•  Thank you very much. 
 
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    On April 11th, President Johnson signed the Civil Rights Act of 1968 – also known as the Fair Housing Act – into law. In his broadcasted comments President Johnson describes the bill as another important step forward in the cause of Civil Rights. The bill signing took place a week after the assassination of Martin Luther King, Jr. whose memory President Johnson invokes in his speech. In addition to President Johnson's comments and imagery of the President signing the bill, this footage also features voiceover by Dan Rather, from CBS News, providing commentary on the occasion, describing the provisions and prohibitions of the bill, and naming the recipients of the signing pens.
    Thirty-sixth president of the United States, Lyndon B. Johnson, was born on a hill country farm near Stonewall, Texas on August 27, 1908 to Samuel Ealy Johnson, a former Texas legislator, and Rebekah Baines Johnson.  He attended Southwest Teachers College, now Texas-State University, graduating with a degree in history and social science in 1930. LBJ spent one year as principal and teacher in Cotulla, educating impoverished Hispanic elementary school students. LBJ became the secretary to Texas Congressman Richard M. Kleberg in 1931; the four year position helped him gain influential contacts in Washington. Johnson married Claudia Alta “Lady Bird” Taylor on November 17, 1934.
     
    LBJ acted as Director of the National Youth Administration in Texas from 1935 to 1937. Johnson won his first legislative election in 1937 for the Tenth Congressional District, a position he held for eleven years. He was a firm supporter of President Roosevelt’s New Deal and in 1940 acted as Chairman of the Democratic Campaign Committee. In 1948, following his service as a Lieutenant Naval Commander during World War II, LBJ ran as the Democratic nominee for Senate. In a cloud of controversy, he narrowly defeated former Texas Governor Coke Stevens and easily beat his Republican opponent in the general election.  Before winning his second senate term, LBJ was elected Majority Whip in 1951, became the youngest ever Minority Senate Leader in 1953, and was voted Majority Leader in 1954. Johnson unsuccessfully ran for the Democratic presidential nomination in 1960 but was selected to be Vice-President under John F. Kennedy.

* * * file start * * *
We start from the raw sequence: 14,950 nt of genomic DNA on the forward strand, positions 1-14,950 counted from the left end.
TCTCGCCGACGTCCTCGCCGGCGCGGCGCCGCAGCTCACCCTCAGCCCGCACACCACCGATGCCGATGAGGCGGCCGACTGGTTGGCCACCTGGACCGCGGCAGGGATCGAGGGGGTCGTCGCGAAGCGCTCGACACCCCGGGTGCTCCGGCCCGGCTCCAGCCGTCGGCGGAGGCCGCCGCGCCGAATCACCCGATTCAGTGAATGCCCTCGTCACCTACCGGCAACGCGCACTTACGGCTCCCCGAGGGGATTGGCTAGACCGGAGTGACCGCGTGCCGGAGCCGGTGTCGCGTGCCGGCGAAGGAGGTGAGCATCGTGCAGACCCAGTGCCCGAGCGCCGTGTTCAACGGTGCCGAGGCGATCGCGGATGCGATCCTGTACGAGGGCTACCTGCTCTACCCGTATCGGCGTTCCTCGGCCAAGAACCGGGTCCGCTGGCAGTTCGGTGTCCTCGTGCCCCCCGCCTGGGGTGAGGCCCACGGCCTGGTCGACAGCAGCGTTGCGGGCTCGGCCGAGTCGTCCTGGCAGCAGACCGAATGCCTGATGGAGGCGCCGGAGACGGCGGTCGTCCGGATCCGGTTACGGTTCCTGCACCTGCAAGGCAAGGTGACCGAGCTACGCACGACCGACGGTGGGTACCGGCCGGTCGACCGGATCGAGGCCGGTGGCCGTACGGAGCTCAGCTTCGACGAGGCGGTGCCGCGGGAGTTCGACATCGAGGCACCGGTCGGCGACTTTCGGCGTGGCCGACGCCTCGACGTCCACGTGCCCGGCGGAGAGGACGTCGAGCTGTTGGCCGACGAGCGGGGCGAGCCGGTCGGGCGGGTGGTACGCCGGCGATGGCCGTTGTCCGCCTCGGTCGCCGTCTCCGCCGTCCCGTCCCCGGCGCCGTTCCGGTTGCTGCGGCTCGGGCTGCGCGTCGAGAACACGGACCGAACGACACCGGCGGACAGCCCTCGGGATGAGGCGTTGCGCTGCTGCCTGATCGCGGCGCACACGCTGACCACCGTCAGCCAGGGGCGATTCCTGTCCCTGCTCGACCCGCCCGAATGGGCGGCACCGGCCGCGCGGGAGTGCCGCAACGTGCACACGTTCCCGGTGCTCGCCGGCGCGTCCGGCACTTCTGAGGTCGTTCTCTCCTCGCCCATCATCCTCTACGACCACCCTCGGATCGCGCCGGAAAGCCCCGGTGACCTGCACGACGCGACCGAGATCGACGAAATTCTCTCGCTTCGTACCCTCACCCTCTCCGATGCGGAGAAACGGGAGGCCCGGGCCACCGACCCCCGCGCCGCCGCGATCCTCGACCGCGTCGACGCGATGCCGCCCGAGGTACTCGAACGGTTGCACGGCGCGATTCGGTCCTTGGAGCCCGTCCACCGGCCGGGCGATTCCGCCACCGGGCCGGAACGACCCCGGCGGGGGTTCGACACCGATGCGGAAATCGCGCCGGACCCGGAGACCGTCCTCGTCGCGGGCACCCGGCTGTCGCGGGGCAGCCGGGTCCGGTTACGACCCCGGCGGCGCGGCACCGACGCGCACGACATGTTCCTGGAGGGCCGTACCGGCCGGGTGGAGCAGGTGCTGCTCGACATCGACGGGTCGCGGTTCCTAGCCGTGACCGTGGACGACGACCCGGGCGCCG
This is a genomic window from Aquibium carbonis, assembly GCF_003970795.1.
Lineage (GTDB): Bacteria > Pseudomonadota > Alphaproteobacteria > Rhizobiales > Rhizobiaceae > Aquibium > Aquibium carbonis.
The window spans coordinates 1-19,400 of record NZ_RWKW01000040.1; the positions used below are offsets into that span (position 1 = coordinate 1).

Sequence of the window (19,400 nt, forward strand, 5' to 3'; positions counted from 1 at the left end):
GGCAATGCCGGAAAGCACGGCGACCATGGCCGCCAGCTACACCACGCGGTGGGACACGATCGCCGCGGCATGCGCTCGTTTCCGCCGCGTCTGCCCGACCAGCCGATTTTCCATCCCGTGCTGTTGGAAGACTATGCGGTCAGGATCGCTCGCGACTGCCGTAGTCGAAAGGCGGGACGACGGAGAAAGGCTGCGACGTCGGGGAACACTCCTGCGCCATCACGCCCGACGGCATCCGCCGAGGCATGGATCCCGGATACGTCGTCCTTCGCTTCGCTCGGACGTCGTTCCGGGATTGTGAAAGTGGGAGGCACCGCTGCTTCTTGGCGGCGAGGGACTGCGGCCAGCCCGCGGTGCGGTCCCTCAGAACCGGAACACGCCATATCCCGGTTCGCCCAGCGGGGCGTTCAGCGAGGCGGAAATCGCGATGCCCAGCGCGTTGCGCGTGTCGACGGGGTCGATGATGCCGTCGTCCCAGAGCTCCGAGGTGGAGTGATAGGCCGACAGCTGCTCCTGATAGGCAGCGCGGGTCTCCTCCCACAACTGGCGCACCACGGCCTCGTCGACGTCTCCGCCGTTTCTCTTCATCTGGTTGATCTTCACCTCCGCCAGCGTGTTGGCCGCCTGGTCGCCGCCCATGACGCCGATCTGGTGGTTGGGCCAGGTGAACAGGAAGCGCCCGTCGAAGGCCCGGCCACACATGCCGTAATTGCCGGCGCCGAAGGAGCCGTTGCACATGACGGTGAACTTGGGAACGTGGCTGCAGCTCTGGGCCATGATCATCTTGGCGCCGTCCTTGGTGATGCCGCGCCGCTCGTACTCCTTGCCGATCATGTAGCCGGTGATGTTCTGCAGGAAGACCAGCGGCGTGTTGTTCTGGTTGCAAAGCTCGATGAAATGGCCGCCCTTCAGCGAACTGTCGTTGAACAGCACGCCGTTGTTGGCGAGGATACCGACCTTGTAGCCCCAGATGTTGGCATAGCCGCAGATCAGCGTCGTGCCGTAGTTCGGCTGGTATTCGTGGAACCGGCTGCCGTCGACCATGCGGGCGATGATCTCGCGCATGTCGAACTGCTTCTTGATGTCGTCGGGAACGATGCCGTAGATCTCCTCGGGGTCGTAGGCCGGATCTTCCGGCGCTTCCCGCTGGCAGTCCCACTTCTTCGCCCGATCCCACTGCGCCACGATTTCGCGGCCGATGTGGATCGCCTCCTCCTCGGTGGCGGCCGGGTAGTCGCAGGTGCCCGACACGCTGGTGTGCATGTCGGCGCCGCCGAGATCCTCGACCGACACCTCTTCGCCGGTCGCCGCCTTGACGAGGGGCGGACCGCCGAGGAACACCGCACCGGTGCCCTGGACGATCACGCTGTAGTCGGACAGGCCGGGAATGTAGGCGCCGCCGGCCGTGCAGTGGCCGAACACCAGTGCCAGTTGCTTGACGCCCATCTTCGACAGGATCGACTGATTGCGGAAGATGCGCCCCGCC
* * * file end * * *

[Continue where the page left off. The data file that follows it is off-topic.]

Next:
Lyndon Johnson was sworn in as Commander and Chief aboard Air Force One following President Kennedy’s assassination on November 22, 1963 and won reelection in 1964. President Johnson passed landmark legislation with the Civil Rights Act of 1964 and the Voting Rights Act of 1965. Debate over military efforts in Vietnam intensified in late 1963 when the President stated that the United States would not withdraw from Southeast Asia. Escalation of the war against North Vietnam brought disapproval from Democrats, claiming the efforts were misguided, and from Republicans who criticized the administration for not executing sufficient military vigor. Antiwar protests, urban riots, and racial tension eroded Johnson’s political base by 1967, which further dissolved following the Tet Offensive in January 1968. On March 31, 1968, President Johnson announced that we would not seek a second Presidential term.
     
    After returning to Texas, Johnson oversaw the construction of the Lyndon Baines Johnson Library and Museum on the University of Texas campus in Austin. Throughout his political career, LBJ was an influential figure in Texas affairs; his policies brought military bases, crop subsidies, government facilities, and federal jobs to the state. After suffering a massive heart attack, former President Johnson died at his ranch on January 22, 1973. In February of the same year, NASA’s Manned Spacecraft Center in Houston was renamed the Lyndon B. Johnson Space Center, in honor of one of the country’s most influential Texans.